Last update: 23 July 2014
A metric space is a set $X$ with a function $d:X\times X\to {\mathbb{R}}_{\ge 0}$ such that
(a)  if $x\in X$ then $d(x,x)=0,$ 
(b)  if $x,y\in X$ and $d(x,y)=0$ then $x=y,$ 
(c)  if $x,y\in X$ then $d(x,y)=d(y,x),$ 
(d)  if $x,y,z\in X$ then $d(x,y)\le d(x,z)+d(z,y)\text{.}$ 
Let $(X,d)$ be a metric space. Let $x\in X$ and $\epsilon \in $ {\mathbb{R}}_{>0}\text{.}$$ The ball of radius $\epsilon $ at $x$ is the set $${B}_{\epsilon}\left(x\right)=\{y\in X\hspace{0.17em}\hspace{0.17em}d(x,y)<\epsilon \}\text{.}$$
Let $(X,s)$ be a metric space.
The metric space uniformity on $X$ is the uniformity generated by the sets $${B}_{\epsilon}=\{(x,y)\in X\times X\hspace{0.17em}\hspace{0.17em}d(x,y)<\epsilon \}$$ for $\epsilon \in {\mathbb{R}}_{>0}\text{.}$
The metric space topology on $X$ is the topology generated by the sets $${B}_{\epsilon}\left(x\right)=\{y\in X\hspace{0.17em}\hspace{0.17em}d(x,y)<\epsilon \}$$ for $x\in X$ and $\epsilon \in {\mathbb{R}}_{>0}\text{.}$
Homework: Let $(X,d)$ be a metric space. Show that $X$ is Hausdorff.
Homework: Let $(X,d)$ and $(Y,\rho )$ be metric spaces and let $f:X\to Y$ be a function. Show that $f$ is uniformly continuous if and only if $f$ satisfies if $\epsilon \in {\mathbb{R}}_{>0}$ then there exists $\delta \in {\mathbb{R}}_{>0}$ such that if $x,y\in X$ and $d(x,y)<\delta $ then $\rho (f\left(x\right),f\left(y\right))<\epsilon \text{.}$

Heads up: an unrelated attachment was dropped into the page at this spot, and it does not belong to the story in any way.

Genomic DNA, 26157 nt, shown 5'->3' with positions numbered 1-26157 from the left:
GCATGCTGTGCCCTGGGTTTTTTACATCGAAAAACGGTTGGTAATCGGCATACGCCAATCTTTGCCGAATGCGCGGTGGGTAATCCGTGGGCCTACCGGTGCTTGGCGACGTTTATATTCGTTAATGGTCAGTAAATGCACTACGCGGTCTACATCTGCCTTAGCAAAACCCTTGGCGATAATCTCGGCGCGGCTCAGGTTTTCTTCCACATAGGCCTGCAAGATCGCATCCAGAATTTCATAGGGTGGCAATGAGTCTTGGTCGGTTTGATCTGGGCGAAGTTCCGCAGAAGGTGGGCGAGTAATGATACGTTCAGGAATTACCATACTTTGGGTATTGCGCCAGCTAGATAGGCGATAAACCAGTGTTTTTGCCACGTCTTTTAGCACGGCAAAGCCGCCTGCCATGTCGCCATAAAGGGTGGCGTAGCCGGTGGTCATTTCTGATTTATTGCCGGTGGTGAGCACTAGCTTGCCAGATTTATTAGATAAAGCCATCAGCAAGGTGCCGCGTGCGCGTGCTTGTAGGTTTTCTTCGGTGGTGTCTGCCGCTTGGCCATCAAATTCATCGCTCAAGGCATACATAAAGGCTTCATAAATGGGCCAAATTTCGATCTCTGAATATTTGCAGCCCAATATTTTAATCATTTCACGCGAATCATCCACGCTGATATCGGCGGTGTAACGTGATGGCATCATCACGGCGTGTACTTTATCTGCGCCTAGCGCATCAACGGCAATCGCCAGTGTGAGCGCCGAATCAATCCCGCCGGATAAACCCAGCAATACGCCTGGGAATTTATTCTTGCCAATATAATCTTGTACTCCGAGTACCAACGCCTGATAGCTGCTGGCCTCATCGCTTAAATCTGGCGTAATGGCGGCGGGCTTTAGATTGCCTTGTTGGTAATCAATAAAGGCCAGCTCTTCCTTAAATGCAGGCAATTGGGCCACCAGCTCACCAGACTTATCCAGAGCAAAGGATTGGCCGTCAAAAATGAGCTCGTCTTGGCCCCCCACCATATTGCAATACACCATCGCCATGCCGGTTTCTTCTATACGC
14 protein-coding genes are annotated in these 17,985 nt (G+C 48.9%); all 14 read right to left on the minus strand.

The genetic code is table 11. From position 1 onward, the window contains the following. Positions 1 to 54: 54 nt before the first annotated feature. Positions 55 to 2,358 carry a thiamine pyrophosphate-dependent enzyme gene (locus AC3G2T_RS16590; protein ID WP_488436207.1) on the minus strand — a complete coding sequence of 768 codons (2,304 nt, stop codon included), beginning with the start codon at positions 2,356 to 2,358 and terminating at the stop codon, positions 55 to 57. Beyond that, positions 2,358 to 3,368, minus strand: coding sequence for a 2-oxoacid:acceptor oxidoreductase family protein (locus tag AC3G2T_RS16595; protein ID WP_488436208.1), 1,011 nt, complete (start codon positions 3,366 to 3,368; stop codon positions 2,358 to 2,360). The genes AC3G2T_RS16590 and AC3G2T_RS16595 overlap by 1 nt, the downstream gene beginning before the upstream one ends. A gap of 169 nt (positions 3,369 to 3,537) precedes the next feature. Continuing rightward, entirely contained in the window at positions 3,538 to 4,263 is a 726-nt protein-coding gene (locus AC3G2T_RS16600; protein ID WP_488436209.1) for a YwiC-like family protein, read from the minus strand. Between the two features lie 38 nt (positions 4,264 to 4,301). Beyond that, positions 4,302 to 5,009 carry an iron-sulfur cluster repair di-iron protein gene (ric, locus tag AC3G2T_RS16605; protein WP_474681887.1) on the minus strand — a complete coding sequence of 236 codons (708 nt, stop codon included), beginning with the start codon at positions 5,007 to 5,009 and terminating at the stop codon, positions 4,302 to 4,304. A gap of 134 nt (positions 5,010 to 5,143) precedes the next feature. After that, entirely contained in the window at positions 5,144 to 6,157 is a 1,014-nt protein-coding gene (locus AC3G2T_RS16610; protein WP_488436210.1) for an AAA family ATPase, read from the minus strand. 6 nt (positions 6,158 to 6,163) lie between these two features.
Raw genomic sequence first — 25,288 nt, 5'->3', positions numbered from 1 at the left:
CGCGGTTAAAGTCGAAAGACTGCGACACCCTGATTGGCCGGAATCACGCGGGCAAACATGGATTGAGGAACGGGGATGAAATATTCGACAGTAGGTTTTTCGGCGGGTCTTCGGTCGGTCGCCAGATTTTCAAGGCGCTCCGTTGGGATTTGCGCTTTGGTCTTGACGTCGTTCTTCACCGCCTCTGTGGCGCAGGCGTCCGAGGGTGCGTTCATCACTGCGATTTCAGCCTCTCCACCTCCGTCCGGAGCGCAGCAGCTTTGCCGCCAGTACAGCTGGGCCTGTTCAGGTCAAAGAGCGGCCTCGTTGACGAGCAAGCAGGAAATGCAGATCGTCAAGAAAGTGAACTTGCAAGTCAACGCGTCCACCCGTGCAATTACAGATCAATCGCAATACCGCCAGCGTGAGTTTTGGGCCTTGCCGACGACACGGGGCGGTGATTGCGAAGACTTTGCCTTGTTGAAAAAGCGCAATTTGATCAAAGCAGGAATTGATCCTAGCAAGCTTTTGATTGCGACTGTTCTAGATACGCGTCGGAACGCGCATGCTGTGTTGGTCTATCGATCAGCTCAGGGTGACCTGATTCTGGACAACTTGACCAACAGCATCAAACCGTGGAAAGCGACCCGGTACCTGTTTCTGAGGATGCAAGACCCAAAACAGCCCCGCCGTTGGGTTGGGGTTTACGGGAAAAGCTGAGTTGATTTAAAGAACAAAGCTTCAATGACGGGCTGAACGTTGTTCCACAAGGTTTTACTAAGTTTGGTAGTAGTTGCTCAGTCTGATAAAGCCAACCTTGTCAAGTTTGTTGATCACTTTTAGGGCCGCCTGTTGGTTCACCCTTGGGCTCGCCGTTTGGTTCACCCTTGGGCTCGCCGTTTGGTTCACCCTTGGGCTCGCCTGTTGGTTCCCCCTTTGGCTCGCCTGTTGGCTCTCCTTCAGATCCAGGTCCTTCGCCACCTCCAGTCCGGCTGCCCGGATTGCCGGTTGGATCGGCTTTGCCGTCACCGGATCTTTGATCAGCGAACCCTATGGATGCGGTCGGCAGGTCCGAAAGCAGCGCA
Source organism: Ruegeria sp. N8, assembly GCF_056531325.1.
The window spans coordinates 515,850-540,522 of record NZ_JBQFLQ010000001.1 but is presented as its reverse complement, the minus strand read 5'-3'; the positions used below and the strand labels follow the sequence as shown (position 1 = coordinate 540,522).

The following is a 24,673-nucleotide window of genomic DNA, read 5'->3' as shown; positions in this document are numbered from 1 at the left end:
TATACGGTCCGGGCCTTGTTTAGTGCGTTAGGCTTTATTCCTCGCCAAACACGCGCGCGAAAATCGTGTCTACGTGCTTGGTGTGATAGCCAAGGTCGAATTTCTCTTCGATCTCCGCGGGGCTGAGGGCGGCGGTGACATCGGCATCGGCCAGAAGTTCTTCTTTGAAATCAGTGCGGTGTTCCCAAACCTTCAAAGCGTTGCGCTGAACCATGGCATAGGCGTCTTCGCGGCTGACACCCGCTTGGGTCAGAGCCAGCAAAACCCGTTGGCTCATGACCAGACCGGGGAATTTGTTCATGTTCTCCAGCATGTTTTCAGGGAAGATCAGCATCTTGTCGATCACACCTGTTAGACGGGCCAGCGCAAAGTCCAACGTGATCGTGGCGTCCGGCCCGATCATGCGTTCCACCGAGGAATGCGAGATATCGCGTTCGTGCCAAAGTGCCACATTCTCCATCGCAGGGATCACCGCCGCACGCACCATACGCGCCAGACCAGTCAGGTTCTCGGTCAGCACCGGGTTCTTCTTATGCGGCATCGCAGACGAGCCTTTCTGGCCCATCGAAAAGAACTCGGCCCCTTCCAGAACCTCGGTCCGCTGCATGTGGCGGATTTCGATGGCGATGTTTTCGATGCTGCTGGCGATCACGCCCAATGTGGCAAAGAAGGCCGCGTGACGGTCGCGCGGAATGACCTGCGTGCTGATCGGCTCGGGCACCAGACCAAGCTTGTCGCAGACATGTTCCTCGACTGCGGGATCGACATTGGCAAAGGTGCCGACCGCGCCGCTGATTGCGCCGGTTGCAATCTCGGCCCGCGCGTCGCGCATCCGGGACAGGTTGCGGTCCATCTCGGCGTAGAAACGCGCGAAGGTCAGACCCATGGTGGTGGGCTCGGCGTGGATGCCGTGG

Homework: Let $(X,d)$ and $(Y,\rho )$ be metric spaces and let $f:X\to Y$ be a function. Show that $f$ is continuous if and only if $f$ satisfies if $\epsilon \in {\mathbb{R}}_{>0}$ and $x\in X$ then there exists $\delta \in {\mathbb{R}}_{>0}$ such that if $y\in X$ and $d(x,y)<\delta $ then $\rho (f\left(x\right),f\left(y\right))<\epsilon \text{.}$
Homework: Show that the function $f:\mathbb{R}\to \mathbb{R}$ given by $f\left(x\right)={x}^{2}$ is continuous but not uniformly continuous.
Let $(X,d)$ be a metric space and let $A\subseteq X\text{.}$
A totally bounded subset of $X$ is a subset $A\subseteq X$ such that if $\epsilon \in {\mathbb{R}}_{>0}$ then there exists $N\in {\mathbb{Z}}_{>0}$ and ${x}_{1},{x}_{2},\dots ,{x}_{N}\in X$ such that $$A\subseteq B({x}_{1},\epsilon )\cup B({x}_{2},\epsilon )\cup \cdots \cup B({x}_{N},\epsilon )\text{.}$$ A bounded subset of $X$ is a subset $A\subseteq X$ such that there exists $C\in {\mathbb{R}}_{>0}$ such that if $x,y\in A$ then $d(x,y)<C\text{.}$
Let $(X,d)$ be a metric space and let $A\subseteq X\text{.}$
(a)  If $A$ is compact then $A$ is totally bounded. 
(b)  If $A$ is totally bounded then $A$ is bounded. 
Proof.  
(a) Assume $A\subseteq X$ is compact.
(b) Assume $A\subseteq X$ is totally bounded.
$\square $ 
Homework: Let $X=\mathbb{R}$ with metric $d:X\times X\to {\mathbb{R}}_{>0}$ given by $$d(x,y)=\text{min}\{xy,1\}\text{.}$$ Show that $X$ is bounded but not totally bounded.
Homework: Let $A=(0,1)\subseteq \mathbb{R}$ where $\mathbb{R}$ has the standard metric $$d(x,y)=xy\text{.}$$ Show that $A$ is totally bounded but not compact.
(This is [BR, Theorem 2.37]) Let $X$ be a metric space and let $E$ be a subset of $X$. The set $E$ is compact if and only if every infinite subset of $E$ has a close point in $E$.
Proof. 

$\square $ 
Let $X$ be a metric space and let $E$ be a compact subset of $X$. Then $E$ is closed and bounded.
Proof. 

$\square $ 
These are a typed copy of handwritten notes from the pdf 140721UniformSpacesscanned140721.pdf.